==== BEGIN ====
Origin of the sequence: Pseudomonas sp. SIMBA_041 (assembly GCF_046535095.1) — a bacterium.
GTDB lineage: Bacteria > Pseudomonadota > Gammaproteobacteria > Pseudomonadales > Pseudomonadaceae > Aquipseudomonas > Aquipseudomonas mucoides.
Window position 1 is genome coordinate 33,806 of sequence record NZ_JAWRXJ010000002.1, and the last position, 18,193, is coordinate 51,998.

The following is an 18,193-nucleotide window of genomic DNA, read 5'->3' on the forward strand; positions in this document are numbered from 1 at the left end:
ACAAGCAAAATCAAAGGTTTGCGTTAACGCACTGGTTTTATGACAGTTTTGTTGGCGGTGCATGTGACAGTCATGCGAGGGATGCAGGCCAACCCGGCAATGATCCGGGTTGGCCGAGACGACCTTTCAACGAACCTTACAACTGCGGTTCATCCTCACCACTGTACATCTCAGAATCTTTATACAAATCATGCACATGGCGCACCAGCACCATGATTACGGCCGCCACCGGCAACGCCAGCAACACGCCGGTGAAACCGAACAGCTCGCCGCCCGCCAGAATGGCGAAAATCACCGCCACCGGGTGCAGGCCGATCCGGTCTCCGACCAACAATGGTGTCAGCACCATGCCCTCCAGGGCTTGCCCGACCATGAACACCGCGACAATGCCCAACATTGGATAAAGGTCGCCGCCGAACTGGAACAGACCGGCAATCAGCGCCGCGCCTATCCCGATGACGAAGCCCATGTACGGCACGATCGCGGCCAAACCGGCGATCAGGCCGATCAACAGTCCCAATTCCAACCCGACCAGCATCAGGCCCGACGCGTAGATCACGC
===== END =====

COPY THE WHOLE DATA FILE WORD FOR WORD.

Origin of the sequence: Pseudomonas sp. SIMBA_041 (assembly GCF_046535095.1) — a bacterium.
GTDB lineage: Bacteria > Pseudomonadota > Gammaproteobacteria > Pseudomonadales > Pseudomonadaceae > Aquipseudomonas > Aquipseudomonas mucoides.
Window position 1 is genome coordinate 33,806 of sequence record NZ_JAWRXJ010000002.1, and the last position, 18,193, is coordinate 51,998.

The following is an 18,193-nucleotide window of genomic DNA, read 5'->3' on the forward strand; positions in this document are numbered from 1 at the left end:
ACAAGCAAAATCAAAGGTTTGCGTTAACGCACTGGTTTTATGACAGTTTTGTTGGCGGTGCATGTGACAGTCATGCGAGGGATGCAGGCCAACCCGGCAATGATCCGGGTTGGCCGAGACGACCTTTCAACGAACCTTACAACTGCGGTTCATCCTCACCACTGTACATCTCAGAATCTTTATACAAATCATGCACATGGCGCACCAGCACCATGATTACGGCCGCCACCGGCAACGCCAGCAACACGCCGGTGAAACCGAACAGCTCGCCGCCCGCCAGAATGGCGAAAATCACCGCCACCGGGTGCAGGCCGATCCGGTCTCCGACCAACAATGGTGTCAGCACCATGCCCTCCAGGGCTTGCCCGACCATGAACACCGCGACAATGCCCAACATTGGATAAAGGTCGCCGCCGAACTGGAACAGACCGGCAATCAGCGCCGCGCCTATCCCGATGACGAAGCCCATGTACGGCACGATCGCGGCCAAACCGGCGATCAGGCCGATCAACAGTCCCAATTCCAACCCGACCAGCATCAGGCCCGACGCGTAGATCACGC